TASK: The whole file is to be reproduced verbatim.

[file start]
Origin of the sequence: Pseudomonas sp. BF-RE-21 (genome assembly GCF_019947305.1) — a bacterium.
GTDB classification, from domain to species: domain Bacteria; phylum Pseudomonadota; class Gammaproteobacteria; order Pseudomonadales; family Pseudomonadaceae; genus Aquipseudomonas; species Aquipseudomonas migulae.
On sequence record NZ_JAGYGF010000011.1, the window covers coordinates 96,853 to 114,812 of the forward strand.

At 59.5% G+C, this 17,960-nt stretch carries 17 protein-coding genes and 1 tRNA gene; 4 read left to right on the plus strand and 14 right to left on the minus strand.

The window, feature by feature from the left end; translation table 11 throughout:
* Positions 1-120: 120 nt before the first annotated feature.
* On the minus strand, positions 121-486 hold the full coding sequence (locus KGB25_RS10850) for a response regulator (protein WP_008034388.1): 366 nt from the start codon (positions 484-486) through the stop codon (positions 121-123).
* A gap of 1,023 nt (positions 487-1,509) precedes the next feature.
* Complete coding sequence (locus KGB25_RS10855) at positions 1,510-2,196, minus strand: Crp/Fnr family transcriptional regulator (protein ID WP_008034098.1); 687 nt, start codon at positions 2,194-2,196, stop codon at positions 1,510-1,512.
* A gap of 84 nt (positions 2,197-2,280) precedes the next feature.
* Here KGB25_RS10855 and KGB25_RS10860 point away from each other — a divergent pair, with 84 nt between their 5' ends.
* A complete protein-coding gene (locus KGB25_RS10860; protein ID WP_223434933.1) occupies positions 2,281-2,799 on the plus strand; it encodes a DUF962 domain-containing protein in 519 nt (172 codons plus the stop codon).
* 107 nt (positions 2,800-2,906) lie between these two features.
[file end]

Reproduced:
Origin of the sequence: Pseudomonas sp. BF-RE-21 (genome assembly GCF_019947305.1) — a bacterium.
GTDB classification, from domain to species: domain Bacteria; phylum Pseudomonadota; class Gammaproteobacteria; order Pseudomonadales; family Pseudomonadaceae; genus Aquipseudomonas; species Aquipseudomonas migulae.
On sequence record NZ_JAGYGF010000011.1, the window covers coordinates 96,853 to 114,812 of the forward strand.

At 59.5% G+C, this 17,960-nt stretch carries 17 protein-coding genes and 1 tRNA gene; 4 read left to right on the plus strand and 14 right to left on the minus strand.

The window, feature by feature from the left end; translation table 11 throughout:
* Positions 1-120: 120 nt before the first annotated feature.
* On the minus strand, positions 121-486 hold the full coding sequence (locus KGB25_RS10850) for a response regulator (protein WP_008034388.1): 366 nt from the start codon (positions 484-486) through the stop codon (positions 121-123).
* A gap of 1,023 nt (positions 487-1,509) precedes the next feature.
* Complete coding sequence (locus KGB25_RS10855) at positions 1,510-2,196, minus strand: Crp/Fnr family transcriptional regulator (protein ID WP_008034098.1); 687 nt, start codon at positions 2,194-2,196, stop codon at positions 1,510-1,512.
* A gap of 84 nt (positions 2,197-2,280) precedes the next feature.
* Here KGB25_RS10855 and KGB25_RS10860 point away from each other — a divergent pair, with 84 nt between their 5' ends.
* A complete protein-coding gene (locus KGB25_RS10860; protein ID WP_223434933.1) occupies positions 2,281-2,799 on the plus strand; it encodes a DUF962 domain-containing protein in 519 nt (172 codons plus the stop codon).
* 107 nt (positions 2,800-2,906) lie between these two features.